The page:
Lisa Dahlke

Feb 272018
 

On Monday, February 26th, New Orleans citizens were hit with hard news: after nearly ten years of operation, Hollygrove Market & Farm announced it would be closing its doors. They offered a glimmer of hope in a revival, but additional news coverage detailing the mounting debts of the organization make it seem highly unlikely that the hub of local food in New Orleans can come back to life.

Shoppers wait in line at Hollygrove Farm & Market’s clearance sale and last day of business. *Photo courtesy of John Strange

Hollygrove Market & Farm strived to set the precedent for what local food needs to be: accessible to all.  Whether or not they achieved their goal is another subject matter, but for the past ten years they’ve been selling local vegetables, fruits, and food products in an area that is a food desert, and they offered discounts to residents in the neighborhood. Over the years, they slowly changed their hours of operation to being open every day of the week. This past year, they introduced workshops on how to grow your own food and other do-it-yourself programming. The organization delivered their $25 boxes filled with vegetables and fruit to over 100 households every week. If people needed free food they could get a box in exchange for volunteering at the market for four hours. Hollygrove also had a farming apprenticeship program, and many community gardening plots. The staff at Hollygrove were slated to take over the Eat Local Challenge this year. Last June, Why NOLA Farms and the NOLA Social Ride began and ended the annual urban farm bike ride in conjunction with the Eat Local Challenge at their farm and market.

Where do we go from here? Who’s responsibility is it to ensure that the local food economy continues to thrive here? What will become of the farmers who depended on this market’s existence for revenue? What can WE do?

I’m not sure what the answer is yet, but I know that I will now be making more of an effort to support our local farmers markets. Instead of having access to local food 7 days a week, we will have access to it only 5 days a week now. Why NOLA Farms will be continuing the tradition of the urban farm bike ride. You can expect for this blog to become much more active. There are lots of gardeners and farmers in this town, there are likely more than you realize. It’s time that we supported their community events more. If you’d like to see what events are happening, visit the Community Events calendar on this website. Please contact us if we are missing any events.

Thank you Hollygrove Market & Farm for everything that you have done for the community over the past decade. It’s time that we citizens step up to continue the legacy of what Hollygrove Market & Farm started. We need to engage in our community more. We need to grow our own food. We need to attend farmers markets and workshops. We need to help and revive our community gardens. We need to keep the dialogue of local food needs open. I look forward to seeing you all out there.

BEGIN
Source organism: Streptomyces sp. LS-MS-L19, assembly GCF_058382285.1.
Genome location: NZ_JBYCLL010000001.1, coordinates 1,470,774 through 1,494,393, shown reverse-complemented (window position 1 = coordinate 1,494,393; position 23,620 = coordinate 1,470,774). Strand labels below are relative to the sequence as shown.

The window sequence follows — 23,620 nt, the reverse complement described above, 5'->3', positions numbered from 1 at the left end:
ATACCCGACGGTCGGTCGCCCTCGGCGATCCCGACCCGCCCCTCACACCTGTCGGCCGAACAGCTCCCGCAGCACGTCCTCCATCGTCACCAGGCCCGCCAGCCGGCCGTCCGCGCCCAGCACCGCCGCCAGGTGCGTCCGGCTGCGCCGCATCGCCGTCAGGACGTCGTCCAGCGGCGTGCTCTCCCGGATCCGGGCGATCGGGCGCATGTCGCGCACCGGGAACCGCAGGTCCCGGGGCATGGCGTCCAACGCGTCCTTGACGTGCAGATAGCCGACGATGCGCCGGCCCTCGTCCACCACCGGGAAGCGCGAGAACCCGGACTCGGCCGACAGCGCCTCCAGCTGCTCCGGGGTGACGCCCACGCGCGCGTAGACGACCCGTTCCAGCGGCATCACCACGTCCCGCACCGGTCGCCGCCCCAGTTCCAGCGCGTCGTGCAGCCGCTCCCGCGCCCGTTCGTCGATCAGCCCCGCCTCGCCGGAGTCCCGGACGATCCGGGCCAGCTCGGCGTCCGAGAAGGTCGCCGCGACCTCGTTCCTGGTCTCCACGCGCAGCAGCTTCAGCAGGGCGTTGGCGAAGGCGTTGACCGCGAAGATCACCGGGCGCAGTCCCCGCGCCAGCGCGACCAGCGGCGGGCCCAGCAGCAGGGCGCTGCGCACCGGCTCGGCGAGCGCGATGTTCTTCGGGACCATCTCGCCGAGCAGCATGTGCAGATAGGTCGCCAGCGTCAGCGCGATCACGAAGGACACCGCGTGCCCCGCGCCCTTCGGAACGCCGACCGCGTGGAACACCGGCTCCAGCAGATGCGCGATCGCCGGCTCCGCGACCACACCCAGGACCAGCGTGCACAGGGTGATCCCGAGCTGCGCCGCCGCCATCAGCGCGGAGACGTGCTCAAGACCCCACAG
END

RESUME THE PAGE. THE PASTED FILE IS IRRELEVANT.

Dec 042017
 

On Saturday afternoon on December 2nd, following a long day of work, I pedaled slowly on my bicycle down Dumaine street in Treme, headed towards Claiborne Avenue. The previous month, I had tried to make the first-ever Treme Farmer’s Market but missed it as the market was breaking down early after a long day. As I reached Ms. Gloria’s Garden and walked my bicycle into the yard, I quickly realized that my luck was the same for the second market. The garden space was mostly empty, and some folks were still in the middle of packing up. Still, I was curious to learn more about the market. Everyone was friendly and greeted me as I walked through. As I gazed around at the garden beds that were raised up to waist level and flush with vegetables, a lively older woman wearing a black hooded sweatshirt greeted me warmly. She started to mention that the market was closing down because it was getting cold out, but they would be back there again in a month. I quickly realized that it was Ms. Gloria! Ms. Gloria told me that I was welcome to come back whenever to get some vegetables that she would pick fresh straight from the garden. She explained that she gave away vegetables to anyone who was hungry, and pointed out the space where an herb garden would soon be for the children in the neighborhood to take care of.

Ms. Gloria in her garden

 

 

 

 

 

 

 

 

The second Treme Farmer’s Market had about eight vendors overall, and four of them were farmers. Ms. Gloria hopes to have more in the future after other farmers have had more time to grow additional crops for the market. The market happens every first Saturday from 11 a.m. to around 4 p.m. in the winter at Ms. Gloria’s Garden, located at 814 N. Claiborne. I hope that I can make the next market!

 

 

 

 

 

 

 

If you’re a farmer and you’re interested in participating in the market, or you’d like to volunteer, e-mail bwblouisiana@gmail.com. To donate to the garden, here is the gofundmepage: https://www.gofundme.com/gloriastremegarden.

Aug 012017
 

While August is traditionally the month that many New Orleans residents go into hiding indoors to seek the comforts of their air conditioned homes, there are still lots of workshops and events happening in the gardening/eating local scene. Be sure to go out and support these organizations and businesses if you can!

Workshops: This month, Rosalie Apothecary has lots of workshops for participants to choose from. Rosalie kicks off two different kinds of class series, the Heart of Herbal Medicine, which happens every Wednesday evening from 7 to 9 p.m., and the DIY Fermented Food Series, which occurs every Monday from 7 to 9 p.m. Class subjects are comprehensive, and you can learn about how to make tinctures and syrups with local herbs, or how to make water kefir, kombucha, yogurt, and more. Check the calendar to view all of their class offerings, or go to their website.

On Saturday, August 12th, head over to City Park’s Botanical Garden at 10 a.m. to learn more about how to plant a fall vegetable garden. If you’re interested in learning about how to grow flowers year-round, head over to Hollygrove Farm & Market at 1 p.m. for Joanna Sese’s workshop, of Honey Pop Flowers.

At Longue Vue House and Gardens on August 26th, young children can learn about seed planting, dig for worms, and taste vegetables at the Kinder Garden event.